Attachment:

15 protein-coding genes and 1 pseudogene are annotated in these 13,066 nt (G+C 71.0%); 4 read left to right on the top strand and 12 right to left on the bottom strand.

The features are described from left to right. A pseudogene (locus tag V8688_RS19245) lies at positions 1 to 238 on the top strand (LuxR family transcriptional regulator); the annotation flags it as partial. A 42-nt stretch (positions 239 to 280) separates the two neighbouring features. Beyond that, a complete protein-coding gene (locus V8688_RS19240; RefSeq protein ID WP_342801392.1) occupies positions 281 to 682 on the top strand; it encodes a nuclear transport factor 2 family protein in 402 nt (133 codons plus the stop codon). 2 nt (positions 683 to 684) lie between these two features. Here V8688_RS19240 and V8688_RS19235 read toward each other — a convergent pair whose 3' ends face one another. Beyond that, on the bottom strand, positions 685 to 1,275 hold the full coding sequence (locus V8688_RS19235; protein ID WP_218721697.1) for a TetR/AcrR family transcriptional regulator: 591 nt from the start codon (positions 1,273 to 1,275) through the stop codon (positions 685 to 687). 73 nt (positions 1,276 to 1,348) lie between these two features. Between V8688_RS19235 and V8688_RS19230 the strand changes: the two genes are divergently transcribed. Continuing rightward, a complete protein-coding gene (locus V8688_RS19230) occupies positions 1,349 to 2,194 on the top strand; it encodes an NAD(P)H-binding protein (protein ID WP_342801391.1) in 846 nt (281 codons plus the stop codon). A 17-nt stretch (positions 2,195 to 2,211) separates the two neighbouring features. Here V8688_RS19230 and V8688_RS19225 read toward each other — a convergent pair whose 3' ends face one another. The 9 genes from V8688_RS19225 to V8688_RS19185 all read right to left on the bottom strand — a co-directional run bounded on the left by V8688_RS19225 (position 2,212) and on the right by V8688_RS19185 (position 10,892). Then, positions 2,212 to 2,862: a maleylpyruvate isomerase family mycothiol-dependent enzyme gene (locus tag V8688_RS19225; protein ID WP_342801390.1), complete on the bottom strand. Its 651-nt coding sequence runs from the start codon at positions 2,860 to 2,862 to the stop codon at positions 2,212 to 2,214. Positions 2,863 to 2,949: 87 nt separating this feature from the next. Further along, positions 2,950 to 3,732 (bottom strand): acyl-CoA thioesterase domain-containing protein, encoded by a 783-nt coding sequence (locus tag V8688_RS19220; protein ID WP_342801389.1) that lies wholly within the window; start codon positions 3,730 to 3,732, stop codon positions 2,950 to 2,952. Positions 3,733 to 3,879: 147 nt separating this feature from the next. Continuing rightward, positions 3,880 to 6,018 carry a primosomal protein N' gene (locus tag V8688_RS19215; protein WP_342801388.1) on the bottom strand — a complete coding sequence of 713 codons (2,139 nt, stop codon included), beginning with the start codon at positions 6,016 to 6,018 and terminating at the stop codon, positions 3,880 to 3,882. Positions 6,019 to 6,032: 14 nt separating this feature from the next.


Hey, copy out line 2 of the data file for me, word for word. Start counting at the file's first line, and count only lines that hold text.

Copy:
The features are described from left to right. A pseudogene (locus tag V8688_RS19245) lies at positions 1 to 238 on the top strand (LuxR family transcriptional regulator); the annotation flags it as partial. A 42-nt stretch (positions 239 to 280) separates the two neighbouring features. Beyond that, a complete protein-coding gene (locus V8688_RS19240; RefSeq protein ID WP_342801392.1) occupies positions 281 to 682 on the top strand; it encodes a nuclear transport factor 2 family protein in 402 nt (133 codons plus the stop codon). 2 nt (positions 683 to 684) lie between these two features. Here V8688_RS19240 and V8688_RS19235 read toward each other — a convergent pair whose 3' ends face one another. Beyond that, on the bottom strand, positions 685 to 1,275 hold the full coding sequence (locus V8688_RS19235; protein ID WP_218721697.1) for a TetR/AcrR family transcriptional regulator: 591 nt from the start codon (positions 1,273 to 1,275) through the stop codon (positions 685 to 687). 73 nt (positions 1,276 to 1,348) lie between these two features. Between V8688_RS19235 and V8688_RS19230 the strand changes: the two genes are divergently transcribed. Continuing rightward, a complete protein-coding gene (locus V8688_RS19230) occupies positions 1,349 to 2,194 on the top strand; it encodes an NAD(P)H-binding protein (protein ID WP_342801391.1) in 846 nt (281 codons plus the stop codon). A 17-nt stretch (positions 2,195 to 2,211) separates the two neighbouring features. Here V8688_RS19230 and V8688_RS19225 read toward each other — a convergent pair whose 3' ends face one another. The 9 genes from V8688_RS19225 to V8688_RS19185 all read right to left on the bottom strand — a co-directional run bounded on the left by V8688_RS19225 (position 2,212) and on the right by V8688_RS19185 (position 10,892). Then, positions 2,212 to 2,862: a maleylpyruvate isomerase family mycothiol-dependent enzyme gene (locus tag V8688_RS19225; protein ID WP_342801390.1), complete on the bottom strand. Its 651-nt coding sequence runs from the start codon at positions 2,860 to 2,862 to the stop codon at positions 2,212 to 2,214. Positions 2,863 to 2,949: 87 nt separating this feature from the next. Further along, positions 2,950 to 3,732 (bottom strand): acyl-CoA thioesterase domain-containing protein, encoded by a 783-nt coding sequence (locus tag V8688_RS19220; protein ID WP_342801389.1) that lies wholly within the window; start codon positions 3,730 to 3,732, stop codon positions 2,950 to 2,952. Positions 3,733 to 3,879: 147 nt separating this feature from the next. Continuing rightward, positions 3,880 to 6,018 carry a primosomal protein N' gene (locus tag V8688_RS19215; protein WP_342801388.1) on the bottom strand — a complete coding sequence of 713 codons (2,139 nt, stop codon included), beginning with the start codon at positions 6,016 to 6,018 and terminating at the stop codon, positions 3,880 to 3,882. Positions 6,019 to 6,032: 14 nt separating this feature from the next.